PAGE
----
Engineers receive breakdown of procurement opportunities in Port Arthur
The list of engineering and construction procurement opportunities is growing in Port Arthur, and Port Arthur Transit invited engineers — some of whom grew up in the city — to learn about ongoing and upcoming projects.
“My goal is two-fold: First of all, I’m a professional engineer, so I’m just passionate about design, building and making things better,” said Kelvin Solco, a Beaumont aviation planner and engineer who graduated from Stephen F. Austin High School.
“Also, I’m from this area. So, it’s my goal and my passion to come back and make this city better, more productive and help the economic production of the city.”
Approximately 10 engineers heard from officials with Port Arthur Transit, Port Arthur Public Works and the Port of Port Arthur about projects within their entities ranging from capital improvements to expansion over breakfast from Chick-fil-A.
The idea was a brainchild of PAT Director Ivan Mitchell and planner Stacy Tezino-Castilow, whose transit system is also undergoing multi-million dollar improvements such as construction of a new maintenance building and upgrades to its terminal.
Solco said he would start with the city’s projects to find his procurement opportunities.
“When I look at the city procurement opportunities, my goal is to help them with whatever the challenges are in the engineering office,” Solco said. “That’s what I heard today. That’s where I’m going to start.”
For Houston landscaping consultant Deborah Coleman Hutchison, learning about the city’s needs is a way to help her childhood home in its revitalization endeavors.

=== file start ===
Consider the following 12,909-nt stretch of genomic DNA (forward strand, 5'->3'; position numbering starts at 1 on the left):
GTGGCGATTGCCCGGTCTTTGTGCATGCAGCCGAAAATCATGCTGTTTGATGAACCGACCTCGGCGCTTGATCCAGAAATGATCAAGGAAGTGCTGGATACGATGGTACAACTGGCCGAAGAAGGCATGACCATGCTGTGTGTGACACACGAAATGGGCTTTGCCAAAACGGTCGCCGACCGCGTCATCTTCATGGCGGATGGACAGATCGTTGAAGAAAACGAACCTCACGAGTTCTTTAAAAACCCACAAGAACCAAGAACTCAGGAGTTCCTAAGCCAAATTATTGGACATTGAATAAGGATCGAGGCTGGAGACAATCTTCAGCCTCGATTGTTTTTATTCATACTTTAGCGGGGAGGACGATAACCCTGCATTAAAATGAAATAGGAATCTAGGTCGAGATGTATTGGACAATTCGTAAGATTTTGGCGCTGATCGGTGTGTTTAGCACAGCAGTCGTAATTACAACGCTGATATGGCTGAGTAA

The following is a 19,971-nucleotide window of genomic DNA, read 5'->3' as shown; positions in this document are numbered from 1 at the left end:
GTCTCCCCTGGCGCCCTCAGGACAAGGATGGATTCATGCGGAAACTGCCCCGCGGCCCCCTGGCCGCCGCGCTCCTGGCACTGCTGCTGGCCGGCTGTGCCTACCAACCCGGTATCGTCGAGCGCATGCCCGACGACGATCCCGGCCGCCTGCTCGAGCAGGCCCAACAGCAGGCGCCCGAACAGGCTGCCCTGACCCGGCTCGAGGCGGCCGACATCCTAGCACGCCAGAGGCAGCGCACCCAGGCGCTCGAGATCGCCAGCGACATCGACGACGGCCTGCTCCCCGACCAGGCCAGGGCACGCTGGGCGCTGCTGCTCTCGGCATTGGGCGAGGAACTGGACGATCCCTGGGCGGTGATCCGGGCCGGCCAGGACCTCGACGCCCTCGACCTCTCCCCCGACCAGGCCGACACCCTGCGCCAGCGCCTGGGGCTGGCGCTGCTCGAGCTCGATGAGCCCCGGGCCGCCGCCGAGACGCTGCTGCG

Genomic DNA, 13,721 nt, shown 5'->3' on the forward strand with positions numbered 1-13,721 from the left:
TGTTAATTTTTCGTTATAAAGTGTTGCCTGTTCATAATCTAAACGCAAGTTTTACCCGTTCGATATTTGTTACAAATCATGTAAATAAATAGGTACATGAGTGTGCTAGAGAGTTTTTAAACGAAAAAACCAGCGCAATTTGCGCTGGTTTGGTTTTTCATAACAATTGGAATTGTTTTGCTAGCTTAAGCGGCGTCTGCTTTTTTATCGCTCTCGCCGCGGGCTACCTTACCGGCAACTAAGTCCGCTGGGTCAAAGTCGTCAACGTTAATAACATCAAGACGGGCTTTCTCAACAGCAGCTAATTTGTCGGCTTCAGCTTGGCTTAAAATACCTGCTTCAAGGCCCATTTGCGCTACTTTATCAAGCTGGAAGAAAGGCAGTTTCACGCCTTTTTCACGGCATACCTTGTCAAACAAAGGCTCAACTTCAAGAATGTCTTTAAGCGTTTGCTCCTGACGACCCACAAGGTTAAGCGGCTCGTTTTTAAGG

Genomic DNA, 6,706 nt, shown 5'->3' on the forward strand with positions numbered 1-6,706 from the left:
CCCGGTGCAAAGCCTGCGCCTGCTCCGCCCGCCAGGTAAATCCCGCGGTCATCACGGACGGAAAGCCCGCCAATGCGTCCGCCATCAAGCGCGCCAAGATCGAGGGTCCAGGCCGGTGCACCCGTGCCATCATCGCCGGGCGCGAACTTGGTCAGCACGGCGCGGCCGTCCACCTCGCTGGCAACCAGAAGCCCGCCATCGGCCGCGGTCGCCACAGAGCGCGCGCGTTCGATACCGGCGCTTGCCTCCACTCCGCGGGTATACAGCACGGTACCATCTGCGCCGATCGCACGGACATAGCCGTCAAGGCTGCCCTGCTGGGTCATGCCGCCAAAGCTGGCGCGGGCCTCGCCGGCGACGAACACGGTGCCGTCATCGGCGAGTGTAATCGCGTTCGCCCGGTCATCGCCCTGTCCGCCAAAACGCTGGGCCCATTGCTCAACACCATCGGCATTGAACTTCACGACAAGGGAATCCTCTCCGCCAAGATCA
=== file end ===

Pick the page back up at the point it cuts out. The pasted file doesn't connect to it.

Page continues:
“Over the years, I’ve watched the city of Port Arthur change the landscape of the city, and I’ve often visited here with family,” said Hutchison, who graduated from Lincoln High School in 1979, the same year Solco finished at SFA. “I’ve seen changes with the mayor and the city board. I think Mayor [Thurman] Bartie is doing a fabulous job of bringing in not just the people here, but he’s also reaching out. I’m happy to see a lot of people from Port Arthur who are coming back and helping the city revitalize.
“That’s important because that allows me to see a lot of the diversity they’re making up here to include a lot of us. I’m excited. It’s a lot of work to be done, but again, growing up in an oil town with an oil and gas industry, it’s good to see there’s other things coming along like the port.”
The Port of Port Arthur boasts about $132 million of construction projects with 1,600 linear feet to build, according to engineering director Ed Long.
“We’ve got several street rehabilitations we’re going to redo,” Long said. “We’ve got some areas we’re going to stabilize to improve the flow of cargo coming in and out of the city.”
With new docks coming to the port, additional backlands for cargo need to be developed and local labor is needed to move the cargo, Long said. The port is also adding a rail track, so workers to stabilize and pave the area are needed as well.
The port is revitalizing a portion of town by purchasing and restoring “a couple” of buildings and attracting companies to work out of them and bring labor into the city’s navigation district.
“The port is working well with the city of Port Arthur,” Long said.
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